4. There’s a small excess in the number of events! 14 where 6 are expected [that’s a crude statement; look at the talk for details].

    Which talk was it?

  5. Matt,
    I don’t think I make personal attacks on you, and it wouldn’t even occur to me to ever write anything like “Matt Strassler yet again can’t figure out what scientific concept X means”. I do regularly provide links to what you have to say here when I think it’s interesting. Sometimes I agree with you, sometimes not, but in any case the link is there so that anyone who is interested is encouraged to see for themselves what you have to say, fully, in your own words.

    About SUSY I think I understand your point of view, and roughly would guess that we don’t disagree much on the science, do disagree on the issue of SUSY/string theory zealotry and whether it’s a problem someone should do something about. About either the science or the sociology I think there could be interesting discussions to be had. If you’re not interested, fine. If you are, you need to get over the assumption that people who disagree with you are ignorant.

    1. Oh no :-(((

      why do you always have to pop up here to spoil this nice site and make any reasonable discussion and conversation impossible?
      Just go away and stop trying to spoil this nice site from time to time, you and your distructive scournfulness and unfairness are not welcome here !
      Go back to your site where you can do what you want.

      Prof. Strassler should ban you

      1. … you should not be allowed to talk or write about fundamental physics, particle physics, cosmololgy, and anything related. You neither a clue nor a real honest interest in it, and you dont know anything about the scientific method which Prof. Strassler had explained here repeatedly.

        Just go away

    2. What do you mean by

      “the issue of SUSY/string theory zealotry and whether it’s a problem someone should do something about. About either the science or the sociology …”?

      You should not even be thinking about trying to negatively influence physics and undermining the natural scientific process in the real world in such a manner as you obviously want to do.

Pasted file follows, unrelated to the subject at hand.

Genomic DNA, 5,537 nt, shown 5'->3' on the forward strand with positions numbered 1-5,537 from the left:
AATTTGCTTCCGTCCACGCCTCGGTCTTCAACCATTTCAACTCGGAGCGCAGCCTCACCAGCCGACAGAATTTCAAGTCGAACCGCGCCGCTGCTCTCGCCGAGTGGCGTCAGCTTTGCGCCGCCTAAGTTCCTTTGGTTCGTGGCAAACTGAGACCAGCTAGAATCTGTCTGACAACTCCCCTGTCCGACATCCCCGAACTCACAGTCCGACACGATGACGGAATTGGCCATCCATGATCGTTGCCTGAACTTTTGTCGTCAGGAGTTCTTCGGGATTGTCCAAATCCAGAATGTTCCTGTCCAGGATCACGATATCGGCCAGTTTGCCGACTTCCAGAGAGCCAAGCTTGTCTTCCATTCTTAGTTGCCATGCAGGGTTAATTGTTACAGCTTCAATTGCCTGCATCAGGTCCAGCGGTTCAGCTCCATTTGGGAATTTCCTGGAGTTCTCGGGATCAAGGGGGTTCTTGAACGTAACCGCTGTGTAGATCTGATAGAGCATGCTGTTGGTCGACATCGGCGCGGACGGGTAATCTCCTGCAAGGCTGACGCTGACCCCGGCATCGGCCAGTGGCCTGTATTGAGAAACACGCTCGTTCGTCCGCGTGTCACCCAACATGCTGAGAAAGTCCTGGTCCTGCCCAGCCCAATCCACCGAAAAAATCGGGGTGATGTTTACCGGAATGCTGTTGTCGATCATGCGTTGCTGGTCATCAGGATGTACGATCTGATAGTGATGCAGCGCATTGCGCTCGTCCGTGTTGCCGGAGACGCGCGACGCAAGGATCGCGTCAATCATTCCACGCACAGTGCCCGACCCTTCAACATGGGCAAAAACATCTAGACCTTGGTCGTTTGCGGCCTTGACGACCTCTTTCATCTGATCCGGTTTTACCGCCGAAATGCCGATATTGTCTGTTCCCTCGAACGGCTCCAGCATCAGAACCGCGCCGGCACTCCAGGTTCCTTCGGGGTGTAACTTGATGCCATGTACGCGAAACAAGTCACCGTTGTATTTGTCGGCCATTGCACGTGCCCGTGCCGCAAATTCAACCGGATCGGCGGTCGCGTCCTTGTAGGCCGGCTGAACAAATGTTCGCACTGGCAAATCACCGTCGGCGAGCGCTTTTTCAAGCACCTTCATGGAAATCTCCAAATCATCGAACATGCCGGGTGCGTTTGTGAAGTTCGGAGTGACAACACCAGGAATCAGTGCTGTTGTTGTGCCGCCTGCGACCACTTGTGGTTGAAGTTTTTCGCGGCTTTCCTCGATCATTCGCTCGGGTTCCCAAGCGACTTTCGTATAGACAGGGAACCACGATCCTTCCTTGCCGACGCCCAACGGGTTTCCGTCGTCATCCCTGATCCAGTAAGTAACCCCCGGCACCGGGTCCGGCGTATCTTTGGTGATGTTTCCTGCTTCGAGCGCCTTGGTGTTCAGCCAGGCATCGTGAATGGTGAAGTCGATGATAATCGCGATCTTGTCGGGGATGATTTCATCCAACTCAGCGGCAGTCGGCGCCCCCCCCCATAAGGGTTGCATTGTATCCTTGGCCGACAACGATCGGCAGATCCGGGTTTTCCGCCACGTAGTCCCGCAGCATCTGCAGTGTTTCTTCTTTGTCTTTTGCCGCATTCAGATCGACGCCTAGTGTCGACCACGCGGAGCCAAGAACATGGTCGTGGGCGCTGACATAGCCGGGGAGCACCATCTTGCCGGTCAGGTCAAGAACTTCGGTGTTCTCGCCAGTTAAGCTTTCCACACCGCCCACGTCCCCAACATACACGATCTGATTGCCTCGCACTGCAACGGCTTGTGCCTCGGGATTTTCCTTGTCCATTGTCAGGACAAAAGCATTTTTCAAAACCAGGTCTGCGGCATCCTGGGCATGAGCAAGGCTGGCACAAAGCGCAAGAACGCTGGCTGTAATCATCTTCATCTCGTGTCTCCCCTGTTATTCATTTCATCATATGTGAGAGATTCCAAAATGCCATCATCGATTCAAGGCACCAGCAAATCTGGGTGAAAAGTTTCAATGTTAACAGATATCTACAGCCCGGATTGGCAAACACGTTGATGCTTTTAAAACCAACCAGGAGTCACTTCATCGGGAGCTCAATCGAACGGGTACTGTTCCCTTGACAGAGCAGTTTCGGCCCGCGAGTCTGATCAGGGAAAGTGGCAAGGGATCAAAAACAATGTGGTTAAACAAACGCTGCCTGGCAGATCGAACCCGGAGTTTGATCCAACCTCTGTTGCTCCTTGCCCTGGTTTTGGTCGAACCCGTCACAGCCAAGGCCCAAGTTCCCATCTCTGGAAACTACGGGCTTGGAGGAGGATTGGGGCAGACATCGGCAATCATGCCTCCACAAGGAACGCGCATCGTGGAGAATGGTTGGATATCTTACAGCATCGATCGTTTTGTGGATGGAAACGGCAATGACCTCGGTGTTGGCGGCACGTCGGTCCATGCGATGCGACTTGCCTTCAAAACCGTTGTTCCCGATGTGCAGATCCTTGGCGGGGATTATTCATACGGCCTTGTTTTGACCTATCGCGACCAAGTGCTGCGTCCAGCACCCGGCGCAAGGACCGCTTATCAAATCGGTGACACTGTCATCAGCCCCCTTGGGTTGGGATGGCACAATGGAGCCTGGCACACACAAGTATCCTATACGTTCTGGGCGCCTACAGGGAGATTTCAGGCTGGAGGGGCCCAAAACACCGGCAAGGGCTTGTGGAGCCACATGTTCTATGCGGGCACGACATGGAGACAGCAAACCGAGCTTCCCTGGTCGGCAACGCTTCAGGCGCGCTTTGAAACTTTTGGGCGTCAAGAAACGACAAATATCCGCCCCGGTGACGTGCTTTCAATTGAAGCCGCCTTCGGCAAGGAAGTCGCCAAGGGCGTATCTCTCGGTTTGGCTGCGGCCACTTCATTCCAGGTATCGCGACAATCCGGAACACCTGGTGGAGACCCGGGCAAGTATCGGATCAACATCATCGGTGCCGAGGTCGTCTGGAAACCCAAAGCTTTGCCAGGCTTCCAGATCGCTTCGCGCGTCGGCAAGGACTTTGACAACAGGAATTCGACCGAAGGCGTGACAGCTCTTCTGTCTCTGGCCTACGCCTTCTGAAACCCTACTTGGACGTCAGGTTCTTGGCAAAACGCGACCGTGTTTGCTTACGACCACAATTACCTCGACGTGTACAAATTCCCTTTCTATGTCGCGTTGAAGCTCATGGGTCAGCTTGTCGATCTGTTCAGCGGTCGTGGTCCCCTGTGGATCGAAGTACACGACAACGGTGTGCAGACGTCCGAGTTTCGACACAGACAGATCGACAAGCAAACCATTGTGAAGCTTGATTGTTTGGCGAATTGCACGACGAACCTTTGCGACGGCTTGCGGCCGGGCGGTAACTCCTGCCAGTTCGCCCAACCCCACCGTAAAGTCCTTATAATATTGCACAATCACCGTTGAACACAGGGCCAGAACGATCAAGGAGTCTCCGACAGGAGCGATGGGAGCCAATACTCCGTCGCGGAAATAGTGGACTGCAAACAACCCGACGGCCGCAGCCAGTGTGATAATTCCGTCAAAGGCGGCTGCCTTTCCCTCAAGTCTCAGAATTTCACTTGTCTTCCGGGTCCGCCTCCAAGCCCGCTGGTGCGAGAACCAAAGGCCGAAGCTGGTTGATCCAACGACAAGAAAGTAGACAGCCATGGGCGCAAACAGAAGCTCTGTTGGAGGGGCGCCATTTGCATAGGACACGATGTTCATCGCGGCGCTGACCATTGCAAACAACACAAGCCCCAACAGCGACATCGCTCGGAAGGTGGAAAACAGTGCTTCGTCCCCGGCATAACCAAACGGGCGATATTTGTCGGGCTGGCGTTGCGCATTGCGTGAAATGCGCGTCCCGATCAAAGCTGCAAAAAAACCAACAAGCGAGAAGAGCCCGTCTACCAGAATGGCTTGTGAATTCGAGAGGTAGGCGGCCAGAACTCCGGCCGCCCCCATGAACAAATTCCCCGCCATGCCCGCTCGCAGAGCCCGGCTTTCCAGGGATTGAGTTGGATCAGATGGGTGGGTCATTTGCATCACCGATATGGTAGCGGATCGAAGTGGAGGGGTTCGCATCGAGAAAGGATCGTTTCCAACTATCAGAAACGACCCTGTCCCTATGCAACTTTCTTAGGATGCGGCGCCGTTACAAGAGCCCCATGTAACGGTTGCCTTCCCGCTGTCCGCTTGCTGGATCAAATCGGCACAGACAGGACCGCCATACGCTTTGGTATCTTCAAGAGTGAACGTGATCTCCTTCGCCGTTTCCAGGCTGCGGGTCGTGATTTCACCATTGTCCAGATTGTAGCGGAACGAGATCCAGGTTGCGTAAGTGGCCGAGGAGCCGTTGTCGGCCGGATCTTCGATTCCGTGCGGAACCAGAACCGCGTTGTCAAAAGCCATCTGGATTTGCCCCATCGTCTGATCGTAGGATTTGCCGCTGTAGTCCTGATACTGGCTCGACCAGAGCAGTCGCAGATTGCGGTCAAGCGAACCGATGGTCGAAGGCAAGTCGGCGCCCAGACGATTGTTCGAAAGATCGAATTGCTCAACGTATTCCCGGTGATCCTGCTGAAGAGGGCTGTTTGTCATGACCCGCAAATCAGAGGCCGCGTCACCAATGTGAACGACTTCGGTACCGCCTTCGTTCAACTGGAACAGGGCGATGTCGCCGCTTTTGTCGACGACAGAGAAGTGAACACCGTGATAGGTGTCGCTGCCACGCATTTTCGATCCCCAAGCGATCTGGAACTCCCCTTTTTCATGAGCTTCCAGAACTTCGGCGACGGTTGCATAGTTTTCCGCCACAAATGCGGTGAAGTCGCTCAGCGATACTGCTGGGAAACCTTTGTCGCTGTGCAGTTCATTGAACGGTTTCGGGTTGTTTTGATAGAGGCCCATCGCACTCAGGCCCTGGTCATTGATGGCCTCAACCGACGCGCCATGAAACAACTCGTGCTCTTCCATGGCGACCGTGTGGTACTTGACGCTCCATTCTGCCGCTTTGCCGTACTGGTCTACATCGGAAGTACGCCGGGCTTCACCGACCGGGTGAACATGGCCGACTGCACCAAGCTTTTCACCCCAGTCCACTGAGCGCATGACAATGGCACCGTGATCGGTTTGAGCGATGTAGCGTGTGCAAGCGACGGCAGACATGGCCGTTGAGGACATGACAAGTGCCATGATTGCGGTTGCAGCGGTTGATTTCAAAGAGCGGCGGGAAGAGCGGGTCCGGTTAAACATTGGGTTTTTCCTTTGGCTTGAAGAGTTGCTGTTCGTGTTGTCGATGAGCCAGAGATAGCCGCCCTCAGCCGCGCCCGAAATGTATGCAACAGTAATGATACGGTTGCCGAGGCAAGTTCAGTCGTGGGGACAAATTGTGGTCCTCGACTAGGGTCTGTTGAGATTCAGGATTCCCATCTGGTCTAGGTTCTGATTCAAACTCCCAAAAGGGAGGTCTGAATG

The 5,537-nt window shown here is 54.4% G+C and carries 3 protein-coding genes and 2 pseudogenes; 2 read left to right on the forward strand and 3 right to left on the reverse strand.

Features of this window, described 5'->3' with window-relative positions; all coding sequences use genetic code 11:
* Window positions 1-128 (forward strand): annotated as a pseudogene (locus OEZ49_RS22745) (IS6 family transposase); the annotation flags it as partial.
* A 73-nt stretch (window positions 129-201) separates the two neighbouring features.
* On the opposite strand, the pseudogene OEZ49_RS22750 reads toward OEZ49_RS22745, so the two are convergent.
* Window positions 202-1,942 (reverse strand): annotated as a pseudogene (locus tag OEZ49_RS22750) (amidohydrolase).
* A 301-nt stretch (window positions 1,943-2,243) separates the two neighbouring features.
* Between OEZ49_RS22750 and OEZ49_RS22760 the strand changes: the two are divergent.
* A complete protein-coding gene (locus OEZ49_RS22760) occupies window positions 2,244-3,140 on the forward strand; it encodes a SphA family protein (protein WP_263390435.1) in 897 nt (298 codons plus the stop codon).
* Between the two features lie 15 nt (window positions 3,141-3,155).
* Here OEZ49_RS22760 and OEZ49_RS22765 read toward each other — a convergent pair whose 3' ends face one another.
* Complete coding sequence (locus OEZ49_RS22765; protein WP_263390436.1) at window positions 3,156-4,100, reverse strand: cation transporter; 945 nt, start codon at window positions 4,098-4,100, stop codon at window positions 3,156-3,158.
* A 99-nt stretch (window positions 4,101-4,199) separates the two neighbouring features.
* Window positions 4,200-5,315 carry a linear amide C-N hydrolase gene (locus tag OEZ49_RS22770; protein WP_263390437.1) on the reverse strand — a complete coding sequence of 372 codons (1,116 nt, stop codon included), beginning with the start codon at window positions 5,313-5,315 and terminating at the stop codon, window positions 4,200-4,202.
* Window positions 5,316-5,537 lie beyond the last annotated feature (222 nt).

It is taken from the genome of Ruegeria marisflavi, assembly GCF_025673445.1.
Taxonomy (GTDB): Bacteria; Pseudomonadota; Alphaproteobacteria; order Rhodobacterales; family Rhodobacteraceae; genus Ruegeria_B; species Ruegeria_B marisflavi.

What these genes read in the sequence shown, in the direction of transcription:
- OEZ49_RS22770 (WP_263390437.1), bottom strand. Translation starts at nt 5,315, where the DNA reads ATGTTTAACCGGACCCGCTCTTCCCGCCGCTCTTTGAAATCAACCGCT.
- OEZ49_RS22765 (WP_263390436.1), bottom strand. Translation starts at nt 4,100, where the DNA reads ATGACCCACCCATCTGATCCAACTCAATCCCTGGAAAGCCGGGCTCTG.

I hope all scientists and people who are in positions to make decisions are warned about you. Nobady is allowed to “do something” that disturbes the natural gain of knowledge in the course of the scientific process!

      As I told you many times elsewhere, you have NO right to patronize physicists and other people who are much more knowledgable and smarter than you are by telling tell them what they are allowed to research, to be interested in, to think about, etc … !!!

      In trying to negatively influence science in the real world you greatly overestimate yourself in a horribly arrogant manner !!!

        1. You are ignorant, Peter — ignorant of the people in the field. You are an anti-supersymmetry zealot; go fight with the supersymmetry zealots, and leave reasonable people alone.

          Not to mention that you make irresponsible personal attacks against me and other people in the field on a regular basis. Worse, you twist what I’ve written to make it sound like I support your point of view, or to make it sound as though I’m — for instance — a supersymmetry zealot.

  6. Can a similar idea as yours apply to jets alone (essentially the same idea except without any leptons)?

      1. Sorry for the vagueness. I’m referring to the idea talked about in your paper “Study of LHC Searches for a Lepton and Many Jets.” If I understand it correctly, it has to do with looking for excesses of events with a lepton and several jets with no missing energy. I was wondering it a similar idea could be applied to purely jet events – whether an excess of events of with around six or more jets could be searched for and if found indicate beyond the SM physics.

        1. OH! got it. [And actually yes this was my idea… whoops!]

          We were sure that you could do this with a rare object + jets, where the rare object could be a lepton, a Z, a photon (or two objects, such as opposite-flavor leptons). But the key to being able to do it is being able to model your backgrounds; in the case of a lepton, you are dominated by top quarks, which you can measure and model; in the case of a Z + jets , you can use a photon + jets, etc. With only jets, it isn’t obvious that a model of the backgrounds can be obtained. Maybe if you demand two b tags you can do it.

          Anyway, I wouldn’t discourage anyone from considering it, but we didn’t want to go into print claiming something that we weren’t confident of.